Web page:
Airline easyJet is ripping seats out of some of its planes so it can fly with less crew amid a staff shortage crisis.
Yesterday it emerged the budget carrier is removing the backrow – which includes six seats – on its fleet of Airbus A319 aircraft for the summer season.
It means these planes will be able to fly with three cabin crew rather than four as the number of seats will drop from 156 to 150.
Aviation safety rules stipulate that there must be a cabin crew member for every 50 physical seats installed on a plane.
It means flights will still meet Civil Aviation Authority (CAA) regulations on the required number of crew.
It comes as easyJet continues to struggle with staff shortages, which it has blamed on workers being off sick with COVID.
The carrier has canceled hundreds of flights in recent weeks.
British Airways is also struggling with staff shortages and has canceled flights.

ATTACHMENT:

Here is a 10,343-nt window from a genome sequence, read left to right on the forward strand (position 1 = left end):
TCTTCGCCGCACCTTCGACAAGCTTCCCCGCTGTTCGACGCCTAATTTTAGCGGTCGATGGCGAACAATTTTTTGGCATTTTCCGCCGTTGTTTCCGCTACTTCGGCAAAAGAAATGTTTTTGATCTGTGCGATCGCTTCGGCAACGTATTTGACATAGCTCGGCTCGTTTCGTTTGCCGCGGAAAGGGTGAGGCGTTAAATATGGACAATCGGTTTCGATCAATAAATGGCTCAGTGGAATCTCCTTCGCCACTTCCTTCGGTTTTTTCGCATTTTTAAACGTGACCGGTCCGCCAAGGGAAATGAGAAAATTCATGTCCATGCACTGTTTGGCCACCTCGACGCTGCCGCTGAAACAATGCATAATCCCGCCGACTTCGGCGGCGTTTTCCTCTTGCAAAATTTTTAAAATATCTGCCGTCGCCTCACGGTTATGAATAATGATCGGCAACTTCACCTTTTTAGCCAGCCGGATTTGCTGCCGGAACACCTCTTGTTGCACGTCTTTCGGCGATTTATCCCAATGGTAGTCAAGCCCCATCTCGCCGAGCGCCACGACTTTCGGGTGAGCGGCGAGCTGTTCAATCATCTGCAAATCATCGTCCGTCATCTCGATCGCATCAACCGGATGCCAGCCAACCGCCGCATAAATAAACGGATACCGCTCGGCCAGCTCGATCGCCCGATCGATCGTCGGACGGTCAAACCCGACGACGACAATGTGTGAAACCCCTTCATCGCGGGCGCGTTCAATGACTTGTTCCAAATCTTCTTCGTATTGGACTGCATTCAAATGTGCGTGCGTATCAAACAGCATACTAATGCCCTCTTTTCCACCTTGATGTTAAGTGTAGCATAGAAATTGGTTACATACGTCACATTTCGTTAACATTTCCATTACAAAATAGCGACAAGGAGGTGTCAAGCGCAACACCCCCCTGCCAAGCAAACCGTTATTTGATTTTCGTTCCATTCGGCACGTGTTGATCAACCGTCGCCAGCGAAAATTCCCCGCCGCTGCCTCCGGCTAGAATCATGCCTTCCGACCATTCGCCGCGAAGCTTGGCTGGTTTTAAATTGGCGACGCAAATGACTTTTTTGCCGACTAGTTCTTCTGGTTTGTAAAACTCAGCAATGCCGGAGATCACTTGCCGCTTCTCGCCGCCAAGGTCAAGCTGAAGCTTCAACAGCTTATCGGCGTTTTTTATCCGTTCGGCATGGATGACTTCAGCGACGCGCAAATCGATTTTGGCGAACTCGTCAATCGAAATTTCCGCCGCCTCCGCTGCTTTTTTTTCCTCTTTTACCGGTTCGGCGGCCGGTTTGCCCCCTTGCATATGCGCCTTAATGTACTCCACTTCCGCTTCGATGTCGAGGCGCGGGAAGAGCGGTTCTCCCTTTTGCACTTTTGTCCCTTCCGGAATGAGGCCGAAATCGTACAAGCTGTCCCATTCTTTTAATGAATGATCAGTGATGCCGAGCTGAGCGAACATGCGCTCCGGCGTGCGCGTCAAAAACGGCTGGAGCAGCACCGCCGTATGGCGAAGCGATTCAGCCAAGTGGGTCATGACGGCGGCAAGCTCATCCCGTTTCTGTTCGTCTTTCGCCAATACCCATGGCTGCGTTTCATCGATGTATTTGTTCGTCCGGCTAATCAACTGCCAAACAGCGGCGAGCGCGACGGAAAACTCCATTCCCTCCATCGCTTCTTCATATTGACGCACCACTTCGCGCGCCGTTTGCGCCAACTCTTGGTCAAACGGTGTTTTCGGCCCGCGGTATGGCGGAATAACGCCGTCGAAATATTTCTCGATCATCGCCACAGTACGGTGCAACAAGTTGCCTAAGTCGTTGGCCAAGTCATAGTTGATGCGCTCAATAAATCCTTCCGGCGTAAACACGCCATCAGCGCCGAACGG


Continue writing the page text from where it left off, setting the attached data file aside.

Both carriers are struggling to recruit fast enough to keep pace with the surge in passenger numbers.
One of the reasons aviation firms are finding it hard to recruit enough new crew is due to background checks taking longer than normal.
Transport Secretary Grant Shapps has announced the Government will allow airports and airlines to begin training staff without the checks being completed in a bid to alleviate the situation.
They must still pass the clearance before starting work.
An easyJet spokesman said: “This summer we will be operating our UK A319 fleet with a maximum of 150 passengers on board and three crew in line with CAA regulations.
“This is an effective way of operating our fleet while building additional resilience and flexibility into our operation this summer where we expect to be back to near 2019 levels of flying.
“EasyJet, which is Britain’s biggest budget airline, has 60 A319 aircraft flying in and out of the UK, meaning there will be 360 fewer seats this summer across the fleet.”
Julia Lo Bue-Said, of the Advantage Travel Partnership, the UK’s largest independent travel agent group, said it was a “travesty” easyJet was now in a situation where it was stripping out seats.
She added: “This only exacerbates the issue of meeting consumer demand to travel.”